What is Directional Boring?

Directional boring, commonly called horizontal directional drilling or HDD, is a steerable trenchless method of installing underground pipes, conduits and cables in a shallow arc along a prescribed bore path by using a surface launched drilling rig, with minimal impact on the surrounding area.

Directional Boring, also known as Horizontal Directional Drilling (HDD) is the most efficient method known for installing utilities underground.

Directional boring eliminates the need for trenching or open cutting roadways and other hard surfaces, reducing interruption to traffic and disturbance to landscape as well as existing surfaces.

The trenchless drilling process is used for installing power and telecommunications cable conduits, water lines, sewer lines, gas lines, oil lines, irrigation lines, product pipelines and casings used for environmental remediation.

HDD is used to cross rivers, roadways, congested areas, environmentally sensitive areas and any area where other methods are more expensive or aren’t feasible. Use of the directional boring method is growing rapidly and is expected to increase for the foreseeable future.

Directional boring is used in place of other drilling techniques for the following reasons:

Deeper installation possible

Directional and curved capabilities

Less traffic disruption

Longer installation distances possible

Lower costs

No access pit required

Safer for the environment

Shorter project completion times

 

Maine Boring Contractors Directional Bore | Boring Pilot Hole

Maine Boring Contractors Directional Bore | Boring Pilot Hole

Pilot Bore:

A pilot (bore) hole is a small hole drilled as a guide for the drilling of a larger hole.

The action of creating the first (usually steerable) pass of any directional boring process, which later requires back reaming or similar bore hole enlargement.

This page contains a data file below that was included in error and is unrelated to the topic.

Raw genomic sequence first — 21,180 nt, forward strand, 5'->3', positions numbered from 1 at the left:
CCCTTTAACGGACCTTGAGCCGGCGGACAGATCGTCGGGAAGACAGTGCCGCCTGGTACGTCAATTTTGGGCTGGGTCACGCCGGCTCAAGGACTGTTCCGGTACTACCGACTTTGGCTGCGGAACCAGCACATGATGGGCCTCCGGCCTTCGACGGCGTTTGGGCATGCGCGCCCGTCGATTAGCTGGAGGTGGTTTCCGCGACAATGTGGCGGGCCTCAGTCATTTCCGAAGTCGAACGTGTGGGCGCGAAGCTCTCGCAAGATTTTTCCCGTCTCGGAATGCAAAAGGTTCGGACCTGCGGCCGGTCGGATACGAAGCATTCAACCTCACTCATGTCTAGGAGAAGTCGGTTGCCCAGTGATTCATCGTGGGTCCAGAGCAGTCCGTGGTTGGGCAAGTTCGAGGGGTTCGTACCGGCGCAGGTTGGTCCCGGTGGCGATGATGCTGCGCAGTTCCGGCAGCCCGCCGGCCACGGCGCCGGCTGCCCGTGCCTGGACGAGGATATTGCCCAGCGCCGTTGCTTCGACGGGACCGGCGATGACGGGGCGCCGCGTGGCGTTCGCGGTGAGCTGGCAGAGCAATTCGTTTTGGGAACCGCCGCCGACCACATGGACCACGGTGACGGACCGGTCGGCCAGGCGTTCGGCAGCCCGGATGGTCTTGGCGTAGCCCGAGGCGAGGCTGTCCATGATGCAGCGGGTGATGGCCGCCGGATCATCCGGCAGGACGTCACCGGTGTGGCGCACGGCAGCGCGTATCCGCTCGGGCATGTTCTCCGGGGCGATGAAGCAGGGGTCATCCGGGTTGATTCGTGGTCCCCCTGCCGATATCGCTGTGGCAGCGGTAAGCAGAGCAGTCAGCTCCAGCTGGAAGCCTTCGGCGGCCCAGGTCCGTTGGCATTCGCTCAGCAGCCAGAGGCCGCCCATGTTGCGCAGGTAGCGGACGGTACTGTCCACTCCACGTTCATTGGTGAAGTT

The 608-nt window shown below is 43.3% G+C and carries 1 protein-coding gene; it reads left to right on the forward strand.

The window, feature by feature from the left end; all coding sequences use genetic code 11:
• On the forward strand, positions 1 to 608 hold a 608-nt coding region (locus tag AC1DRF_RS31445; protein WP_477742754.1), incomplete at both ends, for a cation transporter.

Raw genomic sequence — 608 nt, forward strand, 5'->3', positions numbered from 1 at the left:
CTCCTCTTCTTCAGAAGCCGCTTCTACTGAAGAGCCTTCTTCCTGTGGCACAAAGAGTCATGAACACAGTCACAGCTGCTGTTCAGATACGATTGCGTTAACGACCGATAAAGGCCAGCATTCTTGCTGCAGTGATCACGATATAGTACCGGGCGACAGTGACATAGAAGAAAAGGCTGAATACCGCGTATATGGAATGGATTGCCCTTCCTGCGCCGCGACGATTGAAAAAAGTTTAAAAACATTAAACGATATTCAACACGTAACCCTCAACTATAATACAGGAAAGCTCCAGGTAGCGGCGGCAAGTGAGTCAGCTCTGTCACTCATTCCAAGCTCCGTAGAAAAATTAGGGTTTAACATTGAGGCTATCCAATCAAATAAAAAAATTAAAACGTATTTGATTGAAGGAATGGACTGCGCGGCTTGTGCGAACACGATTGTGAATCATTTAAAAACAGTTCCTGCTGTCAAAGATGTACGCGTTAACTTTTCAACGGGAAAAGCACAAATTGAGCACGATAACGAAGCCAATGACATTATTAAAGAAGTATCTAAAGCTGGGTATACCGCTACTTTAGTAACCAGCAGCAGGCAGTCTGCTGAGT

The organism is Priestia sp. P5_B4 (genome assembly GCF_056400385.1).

The process begins when a directional bore machine pushes a bore head connected to hollow pipe into the ground at an angle. As each joint of drill pipe is pushed into the ground a new joint of pipe is added behind and torqued until it reaches its predefined destination and exit point.

Maine Boring Contractors Directional Bores | Pipe Reaming

Maine Boring Contractors Directional Bores | Pipe Reaming

Back-Reaming:

Upon reaching the destination exit point, the drill bit is detached and the end of the drill pipe is attached to a reamer or hole opener (for rock) if the borehole must be enlarged. The reamer is pulled back while rotating the drill pipe with as many consecutive passes as needed to enlarge the hole. Drill pipe is added behind the reamer or hole opener so that there is always drill pipe in the borehole.

Maine Boring Contractors Directional Boring | Pipe Pull-Back

Maine Boring Contractors Directional Boring | Pipe Pull-Back

Pull Back:

Pull-back is the part of the horizontal directional drilling process in which the drill string is withdrawn through the bore back to the entry pit, usually installing the product pipe at the same time.

The success of a horizontal directional drilling (HDD) drill is largely dependent on the success of the pull back operation, when the product pipe is installed in the created borehole. The cost of damaging pipeline and the costs for additional measures during and after the pull back operation can be considerable if not managed properly.

Some of the problems which might occur during a pull back operation vary from uncompleted pull back operations to slight coating damages.

When the bore hole is approximately 25% larger than the product pipe to be installed, the end of the product pipe is connected to a reamer or barrel reamer and then a swivel attached to the pipe to be installed and pullback commences.